Board votes down Holland site
The location of the replacement school for Robertson and Southwestern elementary schools does not look favorable for Holland citizens advocating it be placed in the village.
After a closed meeting Thursday night, a motion by Enoch Copeland, representing the Holy Neck borough, to place the school near the intersection of O’Kelly Drive and U.S. Route 58 failed by a 3-4 vote.
“We have looked at many, many, many sites of land,” said Diane Foster. “The vote last night was to go ahead and rule out the Holland portion.”
Joining Copeland in voting for the land were Thelma Hinton of the Nansemond Borough and Lorriane Skeeter of the Cypress Borough.
“I made the motion because I thought it was the best place for the school,” Copeland said. “I’m very disappointed the motion failed. This parcel would have added so much to the village and be such an asset. We have everything there needed to provide good service to a school.”
Phyllis Byrum of the Whaleyville Borough, Diane Foster of Sleepy Hole Borough, William Whitley of Chuckatuck Borough and Michael Debranski of the Suffolk Borough voted against the Holland parcel.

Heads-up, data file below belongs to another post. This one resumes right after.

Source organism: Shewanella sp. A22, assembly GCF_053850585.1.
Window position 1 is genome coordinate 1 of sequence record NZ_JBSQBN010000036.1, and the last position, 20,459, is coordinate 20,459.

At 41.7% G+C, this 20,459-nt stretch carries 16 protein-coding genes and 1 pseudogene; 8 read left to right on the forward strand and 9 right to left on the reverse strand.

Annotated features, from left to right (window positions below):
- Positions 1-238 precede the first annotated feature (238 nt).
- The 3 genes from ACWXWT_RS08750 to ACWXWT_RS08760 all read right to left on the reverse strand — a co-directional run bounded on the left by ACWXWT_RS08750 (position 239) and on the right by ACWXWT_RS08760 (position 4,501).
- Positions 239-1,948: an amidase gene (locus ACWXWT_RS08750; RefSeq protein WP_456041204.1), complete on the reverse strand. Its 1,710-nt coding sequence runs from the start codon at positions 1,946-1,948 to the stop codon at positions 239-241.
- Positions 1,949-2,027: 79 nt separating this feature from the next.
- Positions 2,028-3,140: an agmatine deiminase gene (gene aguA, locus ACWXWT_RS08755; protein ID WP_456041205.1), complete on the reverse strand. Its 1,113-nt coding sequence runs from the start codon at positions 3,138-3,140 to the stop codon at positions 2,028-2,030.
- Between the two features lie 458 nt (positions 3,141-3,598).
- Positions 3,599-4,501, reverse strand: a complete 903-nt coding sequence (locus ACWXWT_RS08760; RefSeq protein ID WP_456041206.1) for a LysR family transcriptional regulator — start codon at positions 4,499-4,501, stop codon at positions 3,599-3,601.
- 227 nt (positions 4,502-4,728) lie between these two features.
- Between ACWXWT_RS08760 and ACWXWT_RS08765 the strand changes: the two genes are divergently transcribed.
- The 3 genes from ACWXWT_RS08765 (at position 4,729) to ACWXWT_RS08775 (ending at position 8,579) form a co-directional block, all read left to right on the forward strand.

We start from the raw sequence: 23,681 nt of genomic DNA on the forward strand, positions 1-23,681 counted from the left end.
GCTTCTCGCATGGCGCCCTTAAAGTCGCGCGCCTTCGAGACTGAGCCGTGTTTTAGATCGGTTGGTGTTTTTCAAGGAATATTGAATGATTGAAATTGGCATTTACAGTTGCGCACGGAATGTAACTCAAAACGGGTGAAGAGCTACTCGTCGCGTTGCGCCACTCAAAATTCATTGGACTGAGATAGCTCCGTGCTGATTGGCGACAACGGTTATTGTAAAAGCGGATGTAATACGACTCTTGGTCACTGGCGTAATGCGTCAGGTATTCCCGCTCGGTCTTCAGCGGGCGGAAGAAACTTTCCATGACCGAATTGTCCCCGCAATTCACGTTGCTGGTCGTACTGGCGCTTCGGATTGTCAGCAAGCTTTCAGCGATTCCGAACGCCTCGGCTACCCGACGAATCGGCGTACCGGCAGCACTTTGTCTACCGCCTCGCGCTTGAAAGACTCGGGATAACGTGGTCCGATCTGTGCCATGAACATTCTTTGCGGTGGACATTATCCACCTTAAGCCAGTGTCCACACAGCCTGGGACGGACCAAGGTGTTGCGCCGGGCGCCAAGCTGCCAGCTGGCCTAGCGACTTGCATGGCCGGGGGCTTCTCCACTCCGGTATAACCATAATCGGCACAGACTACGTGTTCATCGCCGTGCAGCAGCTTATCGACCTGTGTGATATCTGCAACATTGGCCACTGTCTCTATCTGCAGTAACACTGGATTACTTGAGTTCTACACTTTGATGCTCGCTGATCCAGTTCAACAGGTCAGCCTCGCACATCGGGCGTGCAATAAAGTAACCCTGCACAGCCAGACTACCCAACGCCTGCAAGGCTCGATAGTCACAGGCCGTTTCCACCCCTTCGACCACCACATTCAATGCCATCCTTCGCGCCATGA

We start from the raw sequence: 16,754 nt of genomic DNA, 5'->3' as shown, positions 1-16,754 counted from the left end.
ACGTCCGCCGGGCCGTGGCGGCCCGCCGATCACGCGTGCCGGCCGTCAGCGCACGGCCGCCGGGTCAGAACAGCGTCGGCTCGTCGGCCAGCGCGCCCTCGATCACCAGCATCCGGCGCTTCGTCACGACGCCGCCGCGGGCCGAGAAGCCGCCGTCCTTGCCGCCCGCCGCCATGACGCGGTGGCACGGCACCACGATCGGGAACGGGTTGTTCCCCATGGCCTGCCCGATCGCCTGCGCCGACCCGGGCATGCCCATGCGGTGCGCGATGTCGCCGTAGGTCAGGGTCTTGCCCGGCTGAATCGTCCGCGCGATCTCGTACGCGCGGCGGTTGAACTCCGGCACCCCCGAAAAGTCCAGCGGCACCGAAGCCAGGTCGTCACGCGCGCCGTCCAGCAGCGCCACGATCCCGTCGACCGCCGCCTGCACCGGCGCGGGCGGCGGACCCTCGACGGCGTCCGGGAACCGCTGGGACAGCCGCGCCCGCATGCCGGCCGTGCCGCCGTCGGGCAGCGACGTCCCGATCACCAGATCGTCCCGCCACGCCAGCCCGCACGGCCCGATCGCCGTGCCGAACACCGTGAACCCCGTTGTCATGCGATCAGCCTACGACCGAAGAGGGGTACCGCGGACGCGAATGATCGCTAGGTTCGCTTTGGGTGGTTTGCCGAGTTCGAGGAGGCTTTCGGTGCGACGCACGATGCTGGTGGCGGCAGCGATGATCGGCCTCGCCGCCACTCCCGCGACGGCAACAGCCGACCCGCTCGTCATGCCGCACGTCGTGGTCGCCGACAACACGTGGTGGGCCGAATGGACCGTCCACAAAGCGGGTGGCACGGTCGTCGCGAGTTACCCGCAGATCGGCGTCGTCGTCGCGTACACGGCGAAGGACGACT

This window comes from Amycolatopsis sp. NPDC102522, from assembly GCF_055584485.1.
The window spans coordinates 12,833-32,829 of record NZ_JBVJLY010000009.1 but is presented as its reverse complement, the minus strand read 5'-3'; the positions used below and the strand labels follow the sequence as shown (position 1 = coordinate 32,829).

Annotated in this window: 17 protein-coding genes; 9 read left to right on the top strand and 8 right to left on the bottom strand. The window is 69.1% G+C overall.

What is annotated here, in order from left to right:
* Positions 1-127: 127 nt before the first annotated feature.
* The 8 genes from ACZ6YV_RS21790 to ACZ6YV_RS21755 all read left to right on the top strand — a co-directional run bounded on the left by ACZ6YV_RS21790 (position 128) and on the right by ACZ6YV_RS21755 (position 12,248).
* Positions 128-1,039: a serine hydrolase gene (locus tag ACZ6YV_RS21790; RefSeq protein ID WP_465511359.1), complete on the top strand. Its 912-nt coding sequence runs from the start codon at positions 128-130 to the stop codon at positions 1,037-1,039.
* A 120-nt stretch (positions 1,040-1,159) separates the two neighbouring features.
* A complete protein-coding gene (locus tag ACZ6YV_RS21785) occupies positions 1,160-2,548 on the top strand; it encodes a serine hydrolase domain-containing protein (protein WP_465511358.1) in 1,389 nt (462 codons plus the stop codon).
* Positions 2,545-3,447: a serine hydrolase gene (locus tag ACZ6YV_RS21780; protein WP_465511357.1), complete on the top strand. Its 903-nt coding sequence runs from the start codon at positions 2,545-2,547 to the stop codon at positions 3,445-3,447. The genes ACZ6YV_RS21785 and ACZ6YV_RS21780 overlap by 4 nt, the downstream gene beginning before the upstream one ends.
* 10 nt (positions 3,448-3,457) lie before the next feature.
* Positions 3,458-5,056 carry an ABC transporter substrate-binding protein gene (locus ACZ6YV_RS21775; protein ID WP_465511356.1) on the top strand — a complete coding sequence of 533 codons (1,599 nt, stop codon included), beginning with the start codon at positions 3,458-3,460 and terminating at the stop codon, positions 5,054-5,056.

Holland citizens heavily campaigned for the school at a public hearing on Dec. 10.
Those in favor of a Holland school said Holland has a strong community base for the school, the majority of students attending the school would be from the village, the school would have better visibility and it would not be on back roads which would pose many traffic hazards.
“The reason I stood by Mr. Copeland on this movement was because I supported the village concept,” Hinton said. “It was a good location. I feel as though both communities have truly been shortchanged.”
Whaleyville residents with children at Robertson, however, dissented. Four parents said they were concerned about a prolonged bus ride for their children and the difficulty for Whaleyville parents to attend functions and lend support if the school were located in Holland. They advocate a centrally located position.
“We’ve heard from people from both sides,” Whitley said. “You can understand where both sides are coming from, but when you only have money available for one school you’ve got to compromise somewhere. My whole philosophy on this is to be fair to both sides.”
Copeland said students from the heart of Whaleyville would not necessarily be going to the new school. The city of Suffolk will be re-zoned before the opening of the school and children will be assigned to different schools based on their distance. Whaleyville students could be rezoned to Kilby Shores, according to Copeland. Rezoning will ultimately depend on where the new school is placed.
After the failed motion on Thursday, the board agreed to start negotiations on another parcel of land, according to school officials. The location of the land has been concealed from the public due to negotiating reasons.